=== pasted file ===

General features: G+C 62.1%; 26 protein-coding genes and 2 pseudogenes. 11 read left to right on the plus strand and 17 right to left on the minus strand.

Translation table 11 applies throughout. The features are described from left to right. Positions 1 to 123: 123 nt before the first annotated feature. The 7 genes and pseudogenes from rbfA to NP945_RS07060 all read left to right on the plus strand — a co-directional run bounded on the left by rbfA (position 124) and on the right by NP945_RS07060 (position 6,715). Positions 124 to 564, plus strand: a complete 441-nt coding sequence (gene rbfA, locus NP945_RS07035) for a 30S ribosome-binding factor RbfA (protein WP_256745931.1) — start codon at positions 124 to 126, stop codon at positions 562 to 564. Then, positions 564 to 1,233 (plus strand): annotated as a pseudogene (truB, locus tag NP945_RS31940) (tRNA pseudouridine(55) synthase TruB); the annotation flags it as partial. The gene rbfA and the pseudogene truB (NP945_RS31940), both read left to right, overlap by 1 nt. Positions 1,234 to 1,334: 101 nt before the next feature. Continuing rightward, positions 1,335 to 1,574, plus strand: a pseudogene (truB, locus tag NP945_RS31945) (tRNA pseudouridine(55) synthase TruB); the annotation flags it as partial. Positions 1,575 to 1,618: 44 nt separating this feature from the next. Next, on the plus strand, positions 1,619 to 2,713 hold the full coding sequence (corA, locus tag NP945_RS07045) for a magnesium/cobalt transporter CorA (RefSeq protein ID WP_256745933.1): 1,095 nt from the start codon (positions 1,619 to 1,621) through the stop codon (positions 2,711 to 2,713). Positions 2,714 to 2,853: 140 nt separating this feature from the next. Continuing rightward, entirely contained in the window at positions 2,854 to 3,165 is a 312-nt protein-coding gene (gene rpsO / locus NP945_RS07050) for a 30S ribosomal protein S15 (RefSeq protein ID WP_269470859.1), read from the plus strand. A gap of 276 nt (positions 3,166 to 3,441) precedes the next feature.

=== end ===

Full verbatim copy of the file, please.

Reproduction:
General features: G+C 62.1%; 26 protein-coding genes and 2 pseudogenes. 11 read left to right on the plus strand and 17 right to left on the minus strand.

Translation table 11 applies throughout. The features are described from left to right. Positions 1 to 123: 123 nt before the first annotated feature. The 7 genes and pseudogenes from rbfA to NP945_RS07060 all read left to right on the plus strand — a co-directional run bounded on the left by rbfA (position 124) and on the right by NP945_RS07060 (position 6,715). Positions 124 to 564, plus strand: a complete 441-nt coding sequence (gene rbfA, locus NP945_RS07035) for a 30S ribosome-binding factor RbfA (protein WP_256745931.1) — start codon at positions 124 to 126, stop codon at positions 562 to 564. Then, positions 564 to 1,233 (plus strand): annotated as a pseudogene (truB, locus tag NP945_RS31940) (tRNA pseudouridine(55) synthase TruB); the annotation flags it as partial. The gene rbfA and the pseudogene truB (NP945_RS31940), both read left to right, overlap by 1 nt. Positions 1,234 to 1,334: 101 nt before the next feature. Continuing rightward, positions 1,335 to 1,574, plus strand: a pseudogene (truB, locus tag NP945_RS31945) (tRNA pseudouridine(55) synthase TruB); the annotation flags it as partial. Positions 1,575 to 1,618: 44 nt separating this feature from the next. Next, on the plus strand, positions 1,619 to 2,713 hold the full coding sequence (corA, locus tag NP945_RS07045) for a magnesium/cobalt transporter CorA (RefSeq protein ID WP_256745933.1): 1,095 nt from the start codon (positions 1,619 to 1,621) through the stop codon (positions 2,711 to 2,713). Positions 2,714 to 2,853: 140 nt separating this feature from the next. Continuing rightward, entirely contained in the window at positions 2,854 to 3,165 is a 312-nt protein-coding gene (gene rpsO / locus NP945_RS07050) for a 30S ribosomal protein S15 (RefSeq protein ID WP_269470859.1), read from the plus strand. A gap of 276 nt (positions 3,166 to 3,441) precedes the next feature.